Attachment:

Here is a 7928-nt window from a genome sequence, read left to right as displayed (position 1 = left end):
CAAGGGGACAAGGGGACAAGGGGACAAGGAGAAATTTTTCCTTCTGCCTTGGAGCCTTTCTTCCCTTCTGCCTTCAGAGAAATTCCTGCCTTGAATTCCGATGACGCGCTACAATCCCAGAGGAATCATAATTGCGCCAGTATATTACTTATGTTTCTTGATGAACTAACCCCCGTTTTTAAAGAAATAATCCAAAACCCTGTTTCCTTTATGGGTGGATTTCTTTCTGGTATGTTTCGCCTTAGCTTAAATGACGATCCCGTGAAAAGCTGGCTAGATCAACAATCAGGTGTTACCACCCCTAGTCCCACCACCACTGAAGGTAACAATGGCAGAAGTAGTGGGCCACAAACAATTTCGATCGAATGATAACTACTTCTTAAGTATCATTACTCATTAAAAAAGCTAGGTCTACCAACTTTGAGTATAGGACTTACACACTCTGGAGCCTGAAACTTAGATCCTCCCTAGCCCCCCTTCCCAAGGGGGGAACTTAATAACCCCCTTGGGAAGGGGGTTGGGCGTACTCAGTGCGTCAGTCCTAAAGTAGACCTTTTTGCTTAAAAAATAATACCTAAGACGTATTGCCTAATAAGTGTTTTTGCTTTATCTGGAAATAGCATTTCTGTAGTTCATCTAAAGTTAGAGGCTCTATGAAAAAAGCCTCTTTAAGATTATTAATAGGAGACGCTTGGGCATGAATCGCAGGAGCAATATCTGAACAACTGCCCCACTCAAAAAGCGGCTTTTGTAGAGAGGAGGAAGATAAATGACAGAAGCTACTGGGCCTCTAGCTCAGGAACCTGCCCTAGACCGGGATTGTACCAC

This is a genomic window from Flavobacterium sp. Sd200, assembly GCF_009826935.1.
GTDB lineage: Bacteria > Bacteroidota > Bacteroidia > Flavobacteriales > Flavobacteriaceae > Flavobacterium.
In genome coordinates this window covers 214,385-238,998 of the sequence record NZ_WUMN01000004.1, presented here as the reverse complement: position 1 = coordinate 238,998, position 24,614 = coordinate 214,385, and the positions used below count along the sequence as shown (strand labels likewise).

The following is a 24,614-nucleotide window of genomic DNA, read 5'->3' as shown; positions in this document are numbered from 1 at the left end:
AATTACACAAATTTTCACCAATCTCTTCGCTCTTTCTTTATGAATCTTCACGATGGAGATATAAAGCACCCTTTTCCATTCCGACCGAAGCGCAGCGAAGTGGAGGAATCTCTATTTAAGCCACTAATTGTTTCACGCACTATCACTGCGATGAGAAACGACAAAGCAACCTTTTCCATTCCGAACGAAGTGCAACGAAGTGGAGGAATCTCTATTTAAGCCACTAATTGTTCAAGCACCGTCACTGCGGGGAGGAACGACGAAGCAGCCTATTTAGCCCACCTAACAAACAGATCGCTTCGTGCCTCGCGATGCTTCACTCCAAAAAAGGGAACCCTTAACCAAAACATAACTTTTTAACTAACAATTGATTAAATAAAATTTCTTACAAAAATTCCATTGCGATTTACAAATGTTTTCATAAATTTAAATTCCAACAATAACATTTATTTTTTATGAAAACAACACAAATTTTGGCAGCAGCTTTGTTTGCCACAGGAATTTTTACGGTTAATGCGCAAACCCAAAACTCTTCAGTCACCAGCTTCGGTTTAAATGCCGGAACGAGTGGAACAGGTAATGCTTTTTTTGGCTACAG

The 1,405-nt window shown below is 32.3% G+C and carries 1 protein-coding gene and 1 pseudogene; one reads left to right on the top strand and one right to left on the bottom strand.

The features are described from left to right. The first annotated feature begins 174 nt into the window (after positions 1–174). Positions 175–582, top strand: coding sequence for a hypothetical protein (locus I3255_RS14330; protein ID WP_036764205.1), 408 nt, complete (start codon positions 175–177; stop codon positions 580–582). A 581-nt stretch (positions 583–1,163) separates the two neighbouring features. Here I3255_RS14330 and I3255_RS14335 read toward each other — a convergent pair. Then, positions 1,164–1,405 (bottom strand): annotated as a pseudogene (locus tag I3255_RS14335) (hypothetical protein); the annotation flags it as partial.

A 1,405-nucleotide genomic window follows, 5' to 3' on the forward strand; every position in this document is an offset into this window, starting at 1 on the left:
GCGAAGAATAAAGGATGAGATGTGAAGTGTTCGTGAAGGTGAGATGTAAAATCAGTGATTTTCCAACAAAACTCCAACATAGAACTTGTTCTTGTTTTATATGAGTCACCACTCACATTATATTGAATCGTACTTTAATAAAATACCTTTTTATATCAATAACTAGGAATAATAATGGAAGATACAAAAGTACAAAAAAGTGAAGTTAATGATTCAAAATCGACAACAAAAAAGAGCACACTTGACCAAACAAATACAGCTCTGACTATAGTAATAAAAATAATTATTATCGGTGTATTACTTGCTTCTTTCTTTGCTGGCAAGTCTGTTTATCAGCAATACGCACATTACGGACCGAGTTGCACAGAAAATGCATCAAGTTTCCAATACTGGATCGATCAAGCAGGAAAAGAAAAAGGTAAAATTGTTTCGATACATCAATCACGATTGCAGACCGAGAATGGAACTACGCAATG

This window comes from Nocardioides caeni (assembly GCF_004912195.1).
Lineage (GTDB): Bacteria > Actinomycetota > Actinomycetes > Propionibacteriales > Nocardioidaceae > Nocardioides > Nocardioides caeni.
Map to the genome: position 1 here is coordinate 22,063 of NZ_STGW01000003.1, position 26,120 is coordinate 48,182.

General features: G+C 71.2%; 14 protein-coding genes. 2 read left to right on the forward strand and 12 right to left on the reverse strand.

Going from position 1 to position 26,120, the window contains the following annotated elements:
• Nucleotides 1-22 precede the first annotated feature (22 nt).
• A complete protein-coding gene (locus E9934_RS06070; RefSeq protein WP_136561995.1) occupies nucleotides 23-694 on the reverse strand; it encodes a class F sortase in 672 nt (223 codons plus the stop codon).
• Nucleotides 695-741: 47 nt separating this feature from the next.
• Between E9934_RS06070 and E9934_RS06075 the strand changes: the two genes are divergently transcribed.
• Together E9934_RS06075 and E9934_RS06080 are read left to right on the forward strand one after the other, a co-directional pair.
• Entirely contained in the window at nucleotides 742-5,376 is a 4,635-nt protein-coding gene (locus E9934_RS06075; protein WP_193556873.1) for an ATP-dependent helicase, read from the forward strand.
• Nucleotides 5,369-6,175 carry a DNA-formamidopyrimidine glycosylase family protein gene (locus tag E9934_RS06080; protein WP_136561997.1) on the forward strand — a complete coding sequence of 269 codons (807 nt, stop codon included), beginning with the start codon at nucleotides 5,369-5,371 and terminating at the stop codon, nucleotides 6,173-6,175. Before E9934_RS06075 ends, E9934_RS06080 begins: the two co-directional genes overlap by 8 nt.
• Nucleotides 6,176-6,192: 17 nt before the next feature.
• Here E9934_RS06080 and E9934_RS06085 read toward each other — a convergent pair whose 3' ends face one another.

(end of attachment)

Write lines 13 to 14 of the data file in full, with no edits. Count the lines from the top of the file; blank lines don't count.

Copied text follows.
Lineage (GTDB): Bacteria > Actinomycetota > Actinomycetes > Propionibacteriales > Nocardioidaceae > Nocardioides > Nocardioides caeni.
Map to the genome: position 1 here is coordinate 22,063 of NZ_STGW01000003.1, position 26,120 is coordinate 48,182.